This weekly seminar is required for MLA candidates electing to pursue a design thesis. The intent is to define the parameters of the design thesis and help students to frame their individual thesis statements and proposals. The course addresses a series of broad themes essential to developing a cogent thesis proposal. It includes the study and critique of precedents and representational techniques in landscape architecture; questions of site and program; and the identification of sources for research. The course also addresses practical necessities such as writing a thesis statement; site selection; base documentation; and data collection and analysis.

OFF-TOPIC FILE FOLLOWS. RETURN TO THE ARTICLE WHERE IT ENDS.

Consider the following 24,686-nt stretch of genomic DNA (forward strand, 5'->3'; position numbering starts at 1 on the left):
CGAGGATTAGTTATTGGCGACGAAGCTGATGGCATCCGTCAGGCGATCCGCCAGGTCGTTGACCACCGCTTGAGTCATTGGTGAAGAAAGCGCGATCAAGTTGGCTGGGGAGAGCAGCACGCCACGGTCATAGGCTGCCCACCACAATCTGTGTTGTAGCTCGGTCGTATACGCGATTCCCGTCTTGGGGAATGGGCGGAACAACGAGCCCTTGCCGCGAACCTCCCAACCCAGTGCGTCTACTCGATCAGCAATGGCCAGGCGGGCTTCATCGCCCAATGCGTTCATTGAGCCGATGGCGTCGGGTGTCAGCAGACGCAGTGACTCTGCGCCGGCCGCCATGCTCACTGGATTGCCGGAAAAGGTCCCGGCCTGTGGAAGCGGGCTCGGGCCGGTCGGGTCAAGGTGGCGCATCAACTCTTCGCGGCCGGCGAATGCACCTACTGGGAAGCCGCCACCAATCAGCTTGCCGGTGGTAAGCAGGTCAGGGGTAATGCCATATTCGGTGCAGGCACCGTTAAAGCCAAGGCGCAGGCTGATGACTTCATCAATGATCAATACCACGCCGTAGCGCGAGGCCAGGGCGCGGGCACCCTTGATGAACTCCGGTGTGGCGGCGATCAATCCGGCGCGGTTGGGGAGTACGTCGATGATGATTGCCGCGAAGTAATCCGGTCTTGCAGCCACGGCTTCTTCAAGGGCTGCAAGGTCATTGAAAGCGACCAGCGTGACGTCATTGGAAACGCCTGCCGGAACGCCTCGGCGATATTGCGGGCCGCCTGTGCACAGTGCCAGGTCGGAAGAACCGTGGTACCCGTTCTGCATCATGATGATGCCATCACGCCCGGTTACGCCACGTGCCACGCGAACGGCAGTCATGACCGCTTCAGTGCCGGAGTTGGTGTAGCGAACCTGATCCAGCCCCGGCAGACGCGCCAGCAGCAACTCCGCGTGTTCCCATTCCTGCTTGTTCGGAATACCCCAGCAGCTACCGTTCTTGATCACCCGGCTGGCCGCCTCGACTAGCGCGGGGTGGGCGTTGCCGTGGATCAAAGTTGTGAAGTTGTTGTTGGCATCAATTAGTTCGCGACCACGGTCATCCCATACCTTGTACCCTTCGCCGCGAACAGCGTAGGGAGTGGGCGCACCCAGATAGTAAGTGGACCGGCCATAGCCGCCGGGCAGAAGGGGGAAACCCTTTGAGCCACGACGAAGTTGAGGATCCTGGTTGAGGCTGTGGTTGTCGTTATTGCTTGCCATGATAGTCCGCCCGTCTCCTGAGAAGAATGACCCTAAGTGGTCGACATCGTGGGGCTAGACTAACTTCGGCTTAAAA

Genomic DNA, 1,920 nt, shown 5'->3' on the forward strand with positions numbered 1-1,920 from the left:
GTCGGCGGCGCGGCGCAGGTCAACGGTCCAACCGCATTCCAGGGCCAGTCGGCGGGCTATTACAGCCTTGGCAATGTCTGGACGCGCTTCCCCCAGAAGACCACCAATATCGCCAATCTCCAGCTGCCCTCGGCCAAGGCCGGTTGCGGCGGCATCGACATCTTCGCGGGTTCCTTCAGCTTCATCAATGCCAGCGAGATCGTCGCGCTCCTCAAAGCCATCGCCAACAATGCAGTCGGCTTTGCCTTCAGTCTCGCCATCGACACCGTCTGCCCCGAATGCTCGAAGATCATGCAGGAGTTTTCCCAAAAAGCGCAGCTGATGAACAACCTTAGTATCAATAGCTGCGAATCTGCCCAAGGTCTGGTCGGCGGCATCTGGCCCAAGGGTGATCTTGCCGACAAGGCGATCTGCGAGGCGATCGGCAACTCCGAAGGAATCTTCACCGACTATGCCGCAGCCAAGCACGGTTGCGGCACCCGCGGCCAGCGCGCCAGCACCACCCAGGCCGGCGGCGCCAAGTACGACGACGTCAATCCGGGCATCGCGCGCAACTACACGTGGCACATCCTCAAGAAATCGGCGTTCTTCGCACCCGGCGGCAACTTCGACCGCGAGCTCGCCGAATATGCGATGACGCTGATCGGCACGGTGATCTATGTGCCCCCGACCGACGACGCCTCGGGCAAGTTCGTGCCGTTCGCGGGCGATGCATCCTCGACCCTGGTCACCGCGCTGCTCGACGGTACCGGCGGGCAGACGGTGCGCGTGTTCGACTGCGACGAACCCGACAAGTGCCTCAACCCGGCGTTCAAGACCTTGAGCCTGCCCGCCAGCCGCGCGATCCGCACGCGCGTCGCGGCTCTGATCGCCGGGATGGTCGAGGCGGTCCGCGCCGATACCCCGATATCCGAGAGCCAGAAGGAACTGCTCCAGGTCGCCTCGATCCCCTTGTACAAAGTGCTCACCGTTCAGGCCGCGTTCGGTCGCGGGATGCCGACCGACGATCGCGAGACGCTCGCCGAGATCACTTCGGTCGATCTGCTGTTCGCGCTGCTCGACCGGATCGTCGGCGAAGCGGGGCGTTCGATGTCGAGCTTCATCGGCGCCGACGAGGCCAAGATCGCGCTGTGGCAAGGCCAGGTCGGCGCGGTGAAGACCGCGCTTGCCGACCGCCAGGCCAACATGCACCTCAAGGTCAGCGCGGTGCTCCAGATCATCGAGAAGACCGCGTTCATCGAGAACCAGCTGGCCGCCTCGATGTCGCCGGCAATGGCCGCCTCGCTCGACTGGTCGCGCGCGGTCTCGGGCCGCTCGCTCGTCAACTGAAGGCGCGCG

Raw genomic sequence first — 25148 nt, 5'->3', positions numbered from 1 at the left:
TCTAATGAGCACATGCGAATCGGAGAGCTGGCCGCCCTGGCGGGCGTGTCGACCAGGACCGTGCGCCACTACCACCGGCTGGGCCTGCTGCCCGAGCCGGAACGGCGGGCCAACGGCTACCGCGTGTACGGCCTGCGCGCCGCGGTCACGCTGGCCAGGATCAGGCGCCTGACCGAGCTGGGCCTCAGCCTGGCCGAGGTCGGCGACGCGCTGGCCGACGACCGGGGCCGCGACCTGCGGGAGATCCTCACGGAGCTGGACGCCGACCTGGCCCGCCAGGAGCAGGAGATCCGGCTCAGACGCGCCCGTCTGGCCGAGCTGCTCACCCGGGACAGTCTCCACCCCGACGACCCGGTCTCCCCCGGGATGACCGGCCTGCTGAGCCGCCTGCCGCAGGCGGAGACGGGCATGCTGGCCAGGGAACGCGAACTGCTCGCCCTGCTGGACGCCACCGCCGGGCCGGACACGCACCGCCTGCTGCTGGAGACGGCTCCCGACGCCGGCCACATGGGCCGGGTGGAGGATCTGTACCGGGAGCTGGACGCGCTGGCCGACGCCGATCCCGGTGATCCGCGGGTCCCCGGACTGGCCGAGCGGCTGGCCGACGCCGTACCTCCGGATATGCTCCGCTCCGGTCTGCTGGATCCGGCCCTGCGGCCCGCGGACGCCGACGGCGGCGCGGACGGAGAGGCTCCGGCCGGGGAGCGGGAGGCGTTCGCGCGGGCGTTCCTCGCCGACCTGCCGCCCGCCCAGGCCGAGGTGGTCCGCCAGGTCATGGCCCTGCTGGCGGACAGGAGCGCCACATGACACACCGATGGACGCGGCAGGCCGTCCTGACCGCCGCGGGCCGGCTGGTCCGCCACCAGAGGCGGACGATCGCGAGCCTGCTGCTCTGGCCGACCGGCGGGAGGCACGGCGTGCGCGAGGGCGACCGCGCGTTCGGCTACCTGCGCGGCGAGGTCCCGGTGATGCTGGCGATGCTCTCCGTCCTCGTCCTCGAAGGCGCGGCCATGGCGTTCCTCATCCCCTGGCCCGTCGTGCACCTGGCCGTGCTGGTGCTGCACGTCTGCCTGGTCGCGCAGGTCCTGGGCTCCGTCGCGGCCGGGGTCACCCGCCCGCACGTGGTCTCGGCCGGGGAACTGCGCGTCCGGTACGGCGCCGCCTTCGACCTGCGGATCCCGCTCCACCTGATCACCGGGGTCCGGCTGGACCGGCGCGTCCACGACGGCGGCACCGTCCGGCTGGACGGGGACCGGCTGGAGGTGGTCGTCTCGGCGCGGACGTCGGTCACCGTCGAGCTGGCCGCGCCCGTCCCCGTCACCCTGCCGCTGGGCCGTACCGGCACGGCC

The course meets weekly for three hours; the usual format includes a one-hour session held with all students, followed by work in two or three groups for the purpose of reviewing assignments and work in progress. In addition to the class sessions, pin-ups, reviews, and individual meetings with instructors are an important aspect of the pedagogy of the course. Students are expected to identify and secure a thesis advisor during the first weeks of the semester. By the end of the semester students should have prepared individual thesis proposals and be able to present and defend their proposals verbally and on paper.